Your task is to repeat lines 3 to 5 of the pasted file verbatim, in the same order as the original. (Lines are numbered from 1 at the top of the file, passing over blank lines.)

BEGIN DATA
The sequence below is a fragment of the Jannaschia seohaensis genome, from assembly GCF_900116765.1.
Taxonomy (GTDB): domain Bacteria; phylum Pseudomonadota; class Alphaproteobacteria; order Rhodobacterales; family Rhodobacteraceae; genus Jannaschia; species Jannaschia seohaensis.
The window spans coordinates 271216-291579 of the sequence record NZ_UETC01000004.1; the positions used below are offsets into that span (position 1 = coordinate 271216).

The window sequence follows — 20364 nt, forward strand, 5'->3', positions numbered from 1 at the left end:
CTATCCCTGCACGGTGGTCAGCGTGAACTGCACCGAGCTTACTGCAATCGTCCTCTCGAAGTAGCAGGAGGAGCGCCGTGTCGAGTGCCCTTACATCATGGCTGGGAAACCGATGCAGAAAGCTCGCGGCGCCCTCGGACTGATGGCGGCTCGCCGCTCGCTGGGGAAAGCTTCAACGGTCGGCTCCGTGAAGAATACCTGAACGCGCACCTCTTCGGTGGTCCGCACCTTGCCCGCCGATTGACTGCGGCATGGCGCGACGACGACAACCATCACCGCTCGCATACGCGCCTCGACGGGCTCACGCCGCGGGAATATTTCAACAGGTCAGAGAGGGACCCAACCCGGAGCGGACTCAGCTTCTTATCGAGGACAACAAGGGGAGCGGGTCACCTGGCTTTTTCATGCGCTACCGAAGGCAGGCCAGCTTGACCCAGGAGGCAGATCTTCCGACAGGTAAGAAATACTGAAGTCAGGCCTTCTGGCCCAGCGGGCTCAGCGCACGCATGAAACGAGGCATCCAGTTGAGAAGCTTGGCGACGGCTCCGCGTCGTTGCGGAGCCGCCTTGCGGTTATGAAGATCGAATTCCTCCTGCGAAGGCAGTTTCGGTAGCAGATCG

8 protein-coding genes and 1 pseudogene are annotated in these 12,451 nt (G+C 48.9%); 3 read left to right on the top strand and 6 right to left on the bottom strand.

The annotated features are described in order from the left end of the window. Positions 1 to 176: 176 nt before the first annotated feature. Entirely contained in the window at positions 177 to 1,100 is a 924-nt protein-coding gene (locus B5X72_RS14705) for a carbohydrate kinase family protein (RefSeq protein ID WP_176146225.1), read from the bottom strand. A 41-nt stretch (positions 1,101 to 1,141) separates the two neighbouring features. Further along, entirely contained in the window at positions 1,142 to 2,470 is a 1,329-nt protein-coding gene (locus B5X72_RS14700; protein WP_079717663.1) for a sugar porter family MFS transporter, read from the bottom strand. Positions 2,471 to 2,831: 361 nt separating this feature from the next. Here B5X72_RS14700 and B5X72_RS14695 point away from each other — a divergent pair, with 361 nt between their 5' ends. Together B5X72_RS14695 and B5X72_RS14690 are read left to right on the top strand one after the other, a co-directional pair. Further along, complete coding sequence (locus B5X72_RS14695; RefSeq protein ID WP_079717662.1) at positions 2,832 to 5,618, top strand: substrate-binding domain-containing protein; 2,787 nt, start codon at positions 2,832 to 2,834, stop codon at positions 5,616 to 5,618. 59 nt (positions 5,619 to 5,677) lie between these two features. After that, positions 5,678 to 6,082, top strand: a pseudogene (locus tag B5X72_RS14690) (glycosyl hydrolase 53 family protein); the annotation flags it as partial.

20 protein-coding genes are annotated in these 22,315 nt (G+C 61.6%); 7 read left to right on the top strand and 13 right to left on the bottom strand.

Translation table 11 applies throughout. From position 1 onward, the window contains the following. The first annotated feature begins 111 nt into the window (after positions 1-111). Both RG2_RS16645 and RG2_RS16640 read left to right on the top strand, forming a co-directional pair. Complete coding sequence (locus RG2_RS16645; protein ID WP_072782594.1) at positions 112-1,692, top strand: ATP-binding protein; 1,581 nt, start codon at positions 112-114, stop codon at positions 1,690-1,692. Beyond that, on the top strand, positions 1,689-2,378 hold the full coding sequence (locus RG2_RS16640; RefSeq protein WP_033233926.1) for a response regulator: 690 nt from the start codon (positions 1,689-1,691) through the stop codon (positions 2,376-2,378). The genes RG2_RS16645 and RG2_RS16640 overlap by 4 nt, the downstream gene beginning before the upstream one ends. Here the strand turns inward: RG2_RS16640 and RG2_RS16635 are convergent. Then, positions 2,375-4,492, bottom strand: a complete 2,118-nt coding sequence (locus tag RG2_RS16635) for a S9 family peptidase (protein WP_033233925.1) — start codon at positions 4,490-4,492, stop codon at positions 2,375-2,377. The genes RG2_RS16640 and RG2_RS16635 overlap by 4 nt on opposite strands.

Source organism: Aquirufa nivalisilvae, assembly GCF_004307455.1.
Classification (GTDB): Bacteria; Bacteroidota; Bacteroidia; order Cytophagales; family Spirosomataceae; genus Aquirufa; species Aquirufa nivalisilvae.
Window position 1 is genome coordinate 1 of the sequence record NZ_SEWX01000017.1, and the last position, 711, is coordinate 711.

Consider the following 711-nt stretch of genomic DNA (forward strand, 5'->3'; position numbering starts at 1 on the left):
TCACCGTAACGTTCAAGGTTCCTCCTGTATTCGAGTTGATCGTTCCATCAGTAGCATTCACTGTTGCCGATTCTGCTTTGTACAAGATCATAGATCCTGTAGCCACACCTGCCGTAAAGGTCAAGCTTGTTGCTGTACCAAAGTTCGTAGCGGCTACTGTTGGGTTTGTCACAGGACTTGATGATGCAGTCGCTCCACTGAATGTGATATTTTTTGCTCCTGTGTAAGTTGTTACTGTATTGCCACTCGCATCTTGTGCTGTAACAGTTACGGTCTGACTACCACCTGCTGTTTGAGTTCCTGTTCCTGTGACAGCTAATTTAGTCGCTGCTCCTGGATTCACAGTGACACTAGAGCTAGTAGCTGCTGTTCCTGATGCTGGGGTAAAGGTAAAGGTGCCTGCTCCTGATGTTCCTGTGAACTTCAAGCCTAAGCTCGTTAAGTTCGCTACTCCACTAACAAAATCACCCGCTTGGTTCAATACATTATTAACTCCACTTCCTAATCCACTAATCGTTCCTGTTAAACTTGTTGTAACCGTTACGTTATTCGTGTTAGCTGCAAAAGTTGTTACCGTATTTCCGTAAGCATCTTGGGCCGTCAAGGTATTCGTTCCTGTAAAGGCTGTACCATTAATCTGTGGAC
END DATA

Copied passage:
The window spans coordinates 271216-291579 of the sequence record NZ_UETC01000004.1; the positions used below are offsets into that span (position 1 = coordinate 271216).

The window sequence follows — 20364 nt, forward strand, 5'->3', positions numbered from 1 at the left end:
CTATCCCTGCACGGTGGTCAGCGTGAACTGCACCGAGCTTACTGCAATCGTCCTCTCGAAGTAGCAGGAGGAGCGCCGTGTCGAGTGCCCTTACATCATGGCTGGGAAACCGATGCAGAAAGCTCGCGGCGCCCTCGGACTGATGGCGGCTCGCCGCTCGCTGGGGAAAGCTTCAACGGTCGGCTCCGTGAAGAATACCTGAACGCGCACCTCTTCGGTGGTCCGCACCTTGCCCGCCGATTGACTGCGGCATGGCGCGACGACGACAACCATCACCGCTCGCATACGCGCCTCGACGGGCTCACGCCGCGGGAATATTTCAACAGGTCAGAGAGGGACCCAACCCGGAGCGGACTCAGCTTCTTATCGAGGACAACAAGGGGAGCGGGTCACCTGGCTTTTTCATGCGCTACCGAAGGCAGGCCAGCTTGACCCAGGAGGCAGATCTTCCGACAGGTAAGAAATACTGAAGTCAGGCCTTCTGGCCCAGCGGGCTCAGCGCACGCATGAAACGAGGCATCCAGTTGAGAAGCTTGGCGACGGCTCCGCGTCGTTGCGGAGCCGCCTTGCGGTTATGAAGATCGAATTCCTCCTGCGAAGGCAGTTTCGGTAGCAGATCG